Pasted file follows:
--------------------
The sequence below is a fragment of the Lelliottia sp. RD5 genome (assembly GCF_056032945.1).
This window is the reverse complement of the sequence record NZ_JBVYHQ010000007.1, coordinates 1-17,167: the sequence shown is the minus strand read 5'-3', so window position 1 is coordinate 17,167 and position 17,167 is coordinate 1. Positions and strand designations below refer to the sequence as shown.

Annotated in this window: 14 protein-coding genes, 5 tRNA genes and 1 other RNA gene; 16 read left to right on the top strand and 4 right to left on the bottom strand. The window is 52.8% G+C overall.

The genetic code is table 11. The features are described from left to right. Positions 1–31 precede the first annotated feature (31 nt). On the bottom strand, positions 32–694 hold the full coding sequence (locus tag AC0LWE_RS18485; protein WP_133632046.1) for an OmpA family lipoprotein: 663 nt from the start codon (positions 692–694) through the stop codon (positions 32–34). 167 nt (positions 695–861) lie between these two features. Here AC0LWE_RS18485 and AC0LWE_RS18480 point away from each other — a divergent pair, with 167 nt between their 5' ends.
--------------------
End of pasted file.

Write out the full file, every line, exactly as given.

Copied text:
The sequence below is a fragment of the Lelliottia sp. RD5 genome (assembly GCF_056032945.1).
This window is the reverse complement of the sequence record NZ_JBVYHQ010000007.1, coordinates 1-17,167: the sequence shown is the minus strand read 5'-3', so window position 1 is coordinate 17,167 and position 17,167 is coordinate 1. Positions and strand designations below refer to the sequence as shown.

Annotated in this window: 14 protein-coding genes, 5 tRNA genes and 1 other RNA gene; 16 read left to right on the top strand and 4 right to left on the bottom strand. The window is 52.8% G+C overall.

The genetic code is table 11. The features are described from left to right. Positions 1–31 precede the first annotated feature (31 nt). On the bottom strand, positions 32–694 hold the full coding sequence (locus tag AC0LWE_RS18485; protein WP_133632046.1) for an OmpA family lipoprotein: 663 nt from the start codon (positions 692–694) through the stop codon (positions 32–34). 167 nt (positions 695–861) lie between these two features. Here AC0LWE_RS18485 and AC0LWE_RS18480 point away from each other — a divergent pair, with 167 nt between their 5' ends.